FBI Warns of Elder Fraud in Arizona
Top five cyber crimes targeting Arizona seniors
In honor of World Elder Abuse Awareness Day, June 15, 2021, the FBI Phoenix Field Office is raising awareness about cyber scams targeting the elderly in Arizona.
As a response to the increasing prevalence of fraud against the elderly, the Department of Justice and the FBI partnered in 2017 to create the Elder Justice Initiative. Elder Fraud is defined as a financial fraud scheme which targets or disproportionately affects people over the age of 60. The FBI, including IC3, has worked tirelessly to educate this population on how to take steps to protect themselves from being victimized.
Victims over the age of 60 may encounter scams including Advance Fee Schemes, Investment Fraud Schemes, Romance Scams, Tech Support Scams, Grandparent Scams, Government Impersonation Scams, Sweepstakes/Charity/Lottery Scams, Home Repair Scams, TV/Radio Scams, and Family/Caregiver Scams. If the perpetrators are successful after initial contact, they will often continue to victimize these individuals. Further information about the Elder Justice Initiative is available at justice.gov/elderjustice.
According to the latest FBI Internet Crime Complaint Center or IC3 report, residents over the age of 60 made up the majority of Arizona cyber-crime victims in 2020 (3,053) and accounted for the most adjusted losses (more than $27 million).
Here are the top 5 crimes, targeting Arizona seniors for fiscal year 2020 (according to IC3):
Top 5 Arizona crimes by victim count (ages 60+)*
- Type: Non-Payment/Non-Delivery
- Victim Count: 815
- Victim Loss: $2,129,253.47
- Victim Count: 315
- Victim Loss: $584,952.73
- Victim Count: 247
- Victim Loss: $287,729.33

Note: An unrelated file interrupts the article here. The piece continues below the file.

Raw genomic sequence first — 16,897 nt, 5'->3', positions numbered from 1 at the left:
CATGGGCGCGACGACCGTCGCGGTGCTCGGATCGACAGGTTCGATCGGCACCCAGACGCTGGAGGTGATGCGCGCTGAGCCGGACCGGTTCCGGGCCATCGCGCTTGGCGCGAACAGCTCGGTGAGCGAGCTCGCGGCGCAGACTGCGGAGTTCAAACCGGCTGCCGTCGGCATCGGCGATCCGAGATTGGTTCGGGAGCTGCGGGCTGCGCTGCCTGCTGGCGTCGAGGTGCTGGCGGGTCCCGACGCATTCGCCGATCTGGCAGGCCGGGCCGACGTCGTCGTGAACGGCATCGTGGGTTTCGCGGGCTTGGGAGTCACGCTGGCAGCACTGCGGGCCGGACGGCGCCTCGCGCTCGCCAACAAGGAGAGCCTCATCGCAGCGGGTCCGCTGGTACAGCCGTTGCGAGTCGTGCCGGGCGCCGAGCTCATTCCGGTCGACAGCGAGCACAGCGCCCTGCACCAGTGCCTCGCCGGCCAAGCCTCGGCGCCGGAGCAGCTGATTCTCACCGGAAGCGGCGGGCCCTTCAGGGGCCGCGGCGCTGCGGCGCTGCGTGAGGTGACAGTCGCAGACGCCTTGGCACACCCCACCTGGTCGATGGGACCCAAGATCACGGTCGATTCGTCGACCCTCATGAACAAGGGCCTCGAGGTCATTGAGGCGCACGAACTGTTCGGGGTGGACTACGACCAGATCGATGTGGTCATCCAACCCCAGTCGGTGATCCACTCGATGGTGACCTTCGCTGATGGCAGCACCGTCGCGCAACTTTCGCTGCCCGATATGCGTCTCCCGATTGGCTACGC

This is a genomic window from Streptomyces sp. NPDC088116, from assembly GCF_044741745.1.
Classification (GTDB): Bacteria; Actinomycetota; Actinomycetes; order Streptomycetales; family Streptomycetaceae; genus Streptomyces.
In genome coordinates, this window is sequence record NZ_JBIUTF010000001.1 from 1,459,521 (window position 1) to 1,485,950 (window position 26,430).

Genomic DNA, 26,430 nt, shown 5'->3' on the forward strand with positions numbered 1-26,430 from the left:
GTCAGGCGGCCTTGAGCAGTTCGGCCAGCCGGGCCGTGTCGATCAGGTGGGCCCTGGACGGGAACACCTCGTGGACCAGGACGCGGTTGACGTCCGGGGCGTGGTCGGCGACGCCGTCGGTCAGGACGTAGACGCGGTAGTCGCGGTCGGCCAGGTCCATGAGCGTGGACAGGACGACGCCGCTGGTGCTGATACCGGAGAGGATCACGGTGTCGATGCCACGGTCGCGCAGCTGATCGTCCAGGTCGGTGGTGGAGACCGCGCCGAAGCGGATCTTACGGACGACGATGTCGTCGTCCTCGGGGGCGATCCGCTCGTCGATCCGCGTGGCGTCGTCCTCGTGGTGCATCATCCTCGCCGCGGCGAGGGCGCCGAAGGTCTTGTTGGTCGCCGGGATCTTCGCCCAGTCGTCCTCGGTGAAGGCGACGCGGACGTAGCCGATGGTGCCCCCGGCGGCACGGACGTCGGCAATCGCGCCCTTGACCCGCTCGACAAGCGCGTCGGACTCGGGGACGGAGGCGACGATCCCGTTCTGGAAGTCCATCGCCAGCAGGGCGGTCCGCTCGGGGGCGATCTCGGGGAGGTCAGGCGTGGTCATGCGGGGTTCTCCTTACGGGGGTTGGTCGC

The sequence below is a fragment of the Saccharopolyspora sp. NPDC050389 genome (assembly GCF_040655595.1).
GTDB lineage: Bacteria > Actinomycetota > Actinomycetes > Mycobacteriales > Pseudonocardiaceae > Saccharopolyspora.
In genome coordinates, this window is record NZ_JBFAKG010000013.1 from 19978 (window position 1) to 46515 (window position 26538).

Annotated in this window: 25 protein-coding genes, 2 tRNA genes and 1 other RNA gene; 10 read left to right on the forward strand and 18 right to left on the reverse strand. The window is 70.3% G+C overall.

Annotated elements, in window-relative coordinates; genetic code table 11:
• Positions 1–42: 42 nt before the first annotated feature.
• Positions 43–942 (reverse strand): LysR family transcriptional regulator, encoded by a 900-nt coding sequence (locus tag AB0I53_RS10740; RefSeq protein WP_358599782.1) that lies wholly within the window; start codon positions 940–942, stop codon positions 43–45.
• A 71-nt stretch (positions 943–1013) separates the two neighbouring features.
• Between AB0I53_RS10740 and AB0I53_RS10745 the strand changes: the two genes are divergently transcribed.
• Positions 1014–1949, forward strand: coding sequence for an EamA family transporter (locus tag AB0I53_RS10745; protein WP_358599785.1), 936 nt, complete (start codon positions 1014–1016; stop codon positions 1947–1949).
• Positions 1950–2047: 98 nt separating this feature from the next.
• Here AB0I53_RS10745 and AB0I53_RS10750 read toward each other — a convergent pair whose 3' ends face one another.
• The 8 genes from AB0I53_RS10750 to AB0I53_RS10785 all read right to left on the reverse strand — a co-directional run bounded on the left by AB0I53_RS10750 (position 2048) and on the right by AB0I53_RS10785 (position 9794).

- Victim Count: 231
- Victim Loss: $966,096.77
- Victim Count: 200
- Victim Loss: $140,054.57
Top 5 Arizona crimes by financial loss (ages 60+)*
- Type: Business e-mail Compromise
- Victim Count: 98
- Victim Loss: $7,226,827.59
- Victim Count: 112
- Victim Loss: $6,807,103.58
- Victim Count: 174
- Victim Loss: $5,191,756,68
- Victim Count: 138
- Victim Loss: $3,066,291.37
- Victim Count: 101
- Victim Loss: $3,026,100.57
*Statistics are from the 2020 Internet Crime Complaint Center (IC3) report for ages 60+, crime type definitions can be found on pages 27-29 of the IC3 report.
While anyone—young or old—can fall victim to these scams, seniors with cognitive impairment, health issues, or other concerns are at higher risk. Add that to the fact that many seniors have a set amount of money in retirement—with little ability to recover financially should fraud occur—and the results can be devastating.
If you are an older American—or a caregiver—here are some things you can do to protect you and your family:
- Contact an attorney before signing any legal document.
- Check financial statements every month for unusual activity.
- Avoid unsolicited contacts—whether by phone, e-mail, at your door, or in-person while you are out and about. It is OK to hang up the phone, delete the e-mail, or tell someone you are not interested and walk away.
- Be wary when someone asks you to form a company in order to open up a new bank account.
- Never give your financial details or personal information to someone you don’t know and trust, especially if you met them online.
- Be suspicious when the individual you met on a dating website wants to use your bank account for receiving and forwarding money.
- Be careful of IRS imposter/Sweepstakes scams where the fraudsters tell you that you won the lottery/sweepstakes and you have to pay taxes before you collect your winnings. This is a scam!
- A legitimate company will not ask you to use your own bank account to transfer their money. Do not accept any job offers that ask you to do this.
- The government will never request money or personal information from you over the phone.
If you believe you are a victim of fraud, or know a senior who may be, regardless of financial loss, immediately report the incident to your local law enforcement agency and to the FBI’s Internet Crime Complaint Center at www.ic3.gov or call your local FBI office.